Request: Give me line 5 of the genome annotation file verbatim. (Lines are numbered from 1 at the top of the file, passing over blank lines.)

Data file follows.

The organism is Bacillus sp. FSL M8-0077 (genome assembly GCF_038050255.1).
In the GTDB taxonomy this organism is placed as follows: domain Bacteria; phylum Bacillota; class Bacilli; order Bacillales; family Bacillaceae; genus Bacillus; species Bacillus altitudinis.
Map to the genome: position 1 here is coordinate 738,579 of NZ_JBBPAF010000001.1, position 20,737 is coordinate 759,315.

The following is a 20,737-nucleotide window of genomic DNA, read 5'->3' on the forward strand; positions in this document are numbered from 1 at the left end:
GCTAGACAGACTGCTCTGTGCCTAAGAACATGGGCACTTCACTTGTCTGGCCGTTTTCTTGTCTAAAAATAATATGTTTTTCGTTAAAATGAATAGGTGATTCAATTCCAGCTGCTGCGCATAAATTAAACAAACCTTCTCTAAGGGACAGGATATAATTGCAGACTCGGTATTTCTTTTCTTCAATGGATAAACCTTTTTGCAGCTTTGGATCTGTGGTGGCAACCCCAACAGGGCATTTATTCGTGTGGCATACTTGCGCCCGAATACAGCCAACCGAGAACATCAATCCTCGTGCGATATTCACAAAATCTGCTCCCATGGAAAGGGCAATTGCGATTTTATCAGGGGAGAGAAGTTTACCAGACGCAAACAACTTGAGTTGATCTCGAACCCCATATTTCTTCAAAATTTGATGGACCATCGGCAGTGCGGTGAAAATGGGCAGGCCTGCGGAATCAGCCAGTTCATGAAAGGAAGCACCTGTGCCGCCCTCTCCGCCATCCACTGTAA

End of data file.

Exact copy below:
GCTAGACAGACTGCTCTGTGCCTAAGAACATGGGCACTTCACTTGTCTGGCCGTTTTCTTGTCTAAAAATAATATGTTTTTCGTTAAAATGAATAGGTGATTCAATTCCAGCTGCTGCGCATAAATTAAACAAACCTTCTCTAAGGGACAGGATATAATTGCAGACTCGGTATTTCTTTTCTTCAATGGATAAACCTTTTTGCAGCTTTGGATCTGTGGTGGCAACCCCAACAGGGCATTTATTCGTGTGGCATACTTGCGCCCGAATACAGCCAACCGAGAACATCAATCCTCGTGCGATATTCACAAAATCTGCTCCCATGGAAAGGGCAATTGCGATTTTATCAGGGGAGAGAAGTTTACCAGACGCAAACAACTTGAGTTGATCTCGAACCCCATATTTCTTCAAAATTTGATGGACCATCGGCAGTGCGGTGAAAATGGGCAGGCCTGCGGAATCAGCCAGTTCATGAAAGGAAGCACCTGTGCCGCCCTCTCCGCCATCCACTGTAA